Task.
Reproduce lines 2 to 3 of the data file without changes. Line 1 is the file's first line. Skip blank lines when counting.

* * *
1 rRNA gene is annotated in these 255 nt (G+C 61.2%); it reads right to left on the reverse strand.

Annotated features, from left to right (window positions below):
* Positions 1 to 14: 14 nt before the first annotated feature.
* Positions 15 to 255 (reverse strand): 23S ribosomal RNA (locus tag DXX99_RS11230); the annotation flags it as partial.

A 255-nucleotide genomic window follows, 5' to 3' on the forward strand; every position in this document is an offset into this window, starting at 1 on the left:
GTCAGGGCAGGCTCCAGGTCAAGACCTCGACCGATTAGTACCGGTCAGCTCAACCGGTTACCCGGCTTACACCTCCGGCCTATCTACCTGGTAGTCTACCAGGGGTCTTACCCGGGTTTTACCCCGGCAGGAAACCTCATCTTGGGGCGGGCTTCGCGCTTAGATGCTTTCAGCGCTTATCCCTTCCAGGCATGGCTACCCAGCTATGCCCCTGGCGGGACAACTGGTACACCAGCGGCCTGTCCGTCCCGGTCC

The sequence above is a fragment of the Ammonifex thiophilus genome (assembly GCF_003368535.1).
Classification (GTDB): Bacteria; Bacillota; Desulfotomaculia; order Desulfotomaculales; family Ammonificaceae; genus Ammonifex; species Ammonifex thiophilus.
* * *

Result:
Annotated features, from left to right (window positions below):
* Positions 1 to 14: 14 nt before the first annotated feature.